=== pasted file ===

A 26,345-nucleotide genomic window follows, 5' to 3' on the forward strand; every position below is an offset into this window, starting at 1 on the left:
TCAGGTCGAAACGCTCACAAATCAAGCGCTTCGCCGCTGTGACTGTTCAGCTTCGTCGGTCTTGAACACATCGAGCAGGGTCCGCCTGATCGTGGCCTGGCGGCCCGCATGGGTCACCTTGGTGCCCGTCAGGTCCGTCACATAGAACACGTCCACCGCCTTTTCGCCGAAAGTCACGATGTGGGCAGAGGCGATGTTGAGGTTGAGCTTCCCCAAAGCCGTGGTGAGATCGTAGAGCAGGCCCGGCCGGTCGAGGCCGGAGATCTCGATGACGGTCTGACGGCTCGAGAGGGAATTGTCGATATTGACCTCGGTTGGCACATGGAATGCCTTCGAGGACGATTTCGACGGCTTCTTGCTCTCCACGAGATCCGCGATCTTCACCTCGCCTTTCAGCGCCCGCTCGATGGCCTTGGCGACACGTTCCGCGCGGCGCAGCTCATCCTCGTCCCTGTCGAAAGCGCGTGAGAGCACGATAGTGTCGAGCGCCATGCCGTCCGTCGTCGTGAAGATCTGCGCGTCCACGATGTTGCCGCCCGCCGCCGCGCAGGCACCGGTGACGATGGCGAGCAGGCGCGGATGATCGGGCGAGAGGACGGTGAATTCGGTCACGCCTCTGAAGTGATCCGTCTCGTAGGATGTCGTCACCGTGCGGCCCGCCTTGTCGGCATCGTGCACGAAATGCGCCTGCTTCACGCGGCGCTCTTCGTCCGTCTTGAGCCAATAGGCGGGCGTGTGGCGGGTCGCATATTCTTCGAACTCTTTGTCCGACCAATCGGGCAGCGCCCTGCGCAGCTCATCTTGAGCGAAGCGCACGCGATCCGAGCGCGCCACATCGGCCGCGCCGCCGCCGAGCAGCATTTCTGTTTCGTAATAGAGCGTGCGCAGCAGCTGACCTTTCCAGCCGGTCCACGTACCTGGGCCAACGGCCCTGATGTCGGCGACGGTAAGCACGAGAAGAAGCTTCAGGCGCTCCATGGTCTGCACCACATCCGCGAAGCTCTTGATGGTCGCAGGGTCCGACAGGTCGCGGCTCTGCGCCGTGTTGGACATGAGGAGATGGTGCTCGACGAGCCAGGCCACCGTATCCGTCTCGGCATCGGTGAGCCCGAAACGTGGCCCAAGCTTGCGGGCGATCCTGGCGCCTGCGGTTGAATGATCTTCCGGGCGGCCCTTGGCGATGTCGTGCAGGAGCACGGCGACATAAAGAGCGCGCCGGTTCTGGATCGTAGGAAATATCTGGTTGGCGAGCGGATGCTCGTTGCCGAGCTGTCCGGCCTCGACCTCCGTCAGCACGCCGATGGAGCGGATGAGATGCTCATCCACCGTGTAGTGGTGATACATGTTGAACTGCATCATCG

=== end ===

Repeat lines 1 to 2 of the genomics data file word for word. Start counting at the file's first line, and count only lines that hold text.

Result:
A 26,345-nucleotide genomic window follows, 5' to 3' on the forward strand; every position below is an offset into this window, starting at 1 on the left:
TCAGGTCGAAACGCTCACAAATCAAGCGCTTCGCCGCTGTGACTGTTCAGCTTCGTCGGTCTTGAACACATCGAGCAGGGTCCGCCTGATCGTGGCCTGGCGGCCCGCATGGGTCACCTTGGTGCCCGTCAGGTCCGTCACATAGAACACGTCCACCGCCTTTTCGCCGAAAGTCACGATGTGGGCAGAGGCGATGTTGAGGTTGAGCTTCCCCAAAGCCGTGGTGAGATCGTAGAGCAGGCCCGGCCGGTCGAGGCCGGAGATCTCGATGACGGTCTGACGGCTCGAGAGGGAATTGTCGATATTGACCTCGGTTGGCACATGGAATGCCTTCGAGGACGATTTCGACGGCTTCTTGCTCTCCACGAGATCCGCGATCTTCACCTCGCCTTTCAGCGCCCGCTCGATGGCCTTGGCGACACGTTCCGCGCGGCGCAGCTCATCCTCGTCCCTGTCGAAAGCGCGTGAGAGCACGATAGTGTCGAGCGCCATGCCGTCCGTCGTCGTGAAGATCTGCGCGTCCACGATGTTGCCGCCCGCCGCCGCGCAGGCACCGGTGACGATGGCGAGCAGGCGCGGATGATCGGGCGAGAGGACGGTGAATTCGGTCACGCCTCTGAAGTGATCCGTCTCGTAGGATGTCGTCACCGTGCGGCCCGCCTTGTCGGCATCGTGCACGAAATGCGCCTGCTTCACGCGGCGCTCTTCGTCCGTCTTGAGCCAATAGGCGGGCGTGTGGCGGGTCGCATATTCTTCGAACTCTTTGTCCGACCAATCGGGCAGCGCCCTGCGCAGCTCATCTTGAGCGAAGCGCACGCGATCCGAGCGCGCCACATCGGCCGCGCCGCCGCCGAGCAGCATTTCTGTTTCGTAATAGAGCGTGCGCAGCAGCTGACCTTTCCAGCCGGTCCACGTACCTGGGCCAACGGCCCTGATGTCGGCGACGGTAAGCACGAGAAGAAGCTTCAGGCGCTCCATGGTCTGCACCACATCCGCGAAGCTCTTGATGGTCGCAGGGTCCGACAGGTCGCGGCTCTGCGCCGTGTTGGACATGAGGAGATGGTGCTCGACGAGCCAGGCCACCGTATCCGTCTCGGCATCGGTGAGCCCGAAACGTGGCCCAAGCTTGCGGGCGATCCTGGCGCCTGCGGTTGAATGATCTTCCGGGCGGCCCTTGGCGATGTCGTGCAGGAGCACGGCGACATAAAGAGCGCGCCGGTTCTGGATCGTAGGAAATATCTGGTTGGCGAGCGGATGCTCGTTGCCGAGCTGTCCGGCCTCGACCTCCGTCAGCACGCCGATGGAGCGGATGAGATGCTCATCCACCGTGTAGTGGTGATACATGTTGAACTGCATCATCG